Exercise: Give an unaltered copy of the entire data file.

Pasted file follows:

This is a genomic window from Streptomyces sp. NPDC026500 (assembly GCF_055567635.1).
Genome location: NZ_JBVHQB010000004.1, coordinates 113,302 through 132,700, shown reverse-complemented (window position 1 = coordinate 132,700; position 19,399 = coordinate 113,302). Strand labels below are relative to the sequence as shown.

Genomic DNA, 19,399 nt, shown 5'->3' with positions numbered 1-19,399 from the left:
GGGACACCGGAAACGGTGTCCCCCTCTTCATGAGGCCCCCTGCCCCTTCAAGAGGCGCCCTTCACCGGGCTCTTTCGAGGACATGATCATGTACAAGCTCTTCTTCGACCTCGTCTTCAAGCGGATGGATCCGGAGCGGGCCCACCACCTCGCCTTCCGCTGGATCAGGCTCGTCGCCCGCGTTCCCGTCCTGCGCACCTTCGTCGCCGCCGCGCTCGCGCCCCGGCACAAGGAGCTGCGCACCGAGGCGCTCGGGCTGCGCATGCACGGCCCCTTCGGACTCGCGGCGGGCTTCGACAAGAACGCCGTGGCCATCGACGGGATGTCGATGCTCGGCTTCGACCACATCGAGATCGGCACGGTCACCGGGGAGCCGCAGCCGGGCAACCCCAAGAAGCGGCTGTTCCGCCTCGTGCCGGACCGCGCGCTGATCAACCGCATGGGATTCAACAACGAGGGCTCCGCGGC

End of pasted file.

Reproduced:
This is a genomic window from Streptomyces sp. NPDC026500 (assembly GCF_055567635.1).
Genome location: NZ_JBVHQB010000004.1, coordinates 113,302 through 132,700, shown reverse-complemented (window position 1 = coordinate 132,700; position 19,399 = coordinate 113,302). Strand labels below are relative to the sequence as shown.

Genomic DNA, 19,399 nt, shown 5'->3' with positions numbered 1-19,399 from the left:
GGGACACCGGAAACGGTGTCCCCCTCTTCATGAGGCCCCCTGCCCCTTCAAGAGGCGCCCTTCACCGGGCTCTTTCGAGGACATGATCATGTACAAGCTCTTCTTCGACCTCGTCTTCAAGCGGATGGATCCGGAGCGGGCCCACCACCTCGCCTTCCGCTGGATCAGGCTCGTCGCCCGCGTTCCCGTCCTGCGCACCTTCGTCGCCGCCGCGCTCGCGCCCCGGCACAAGGAGCTGCGCACCGAGGCGCTCGGGCTGCGCATGCACGGCCCCTTCGGACTCGCGGCGGGCTTCGACAAGAACGCCGTGGCCATCGACGGGATGTCGATGCTCGGCTTCGACCACATCGAGATCGGCACGGTCACCGGGGAGCCGCAGCCGGGCAACCCCAAGAAGCGGCTGTTCCGCCTCGTGCCGGACCGCGCGCTGATCAACCGCATGGGATTCAACAACGAGGGCTCCGCGGC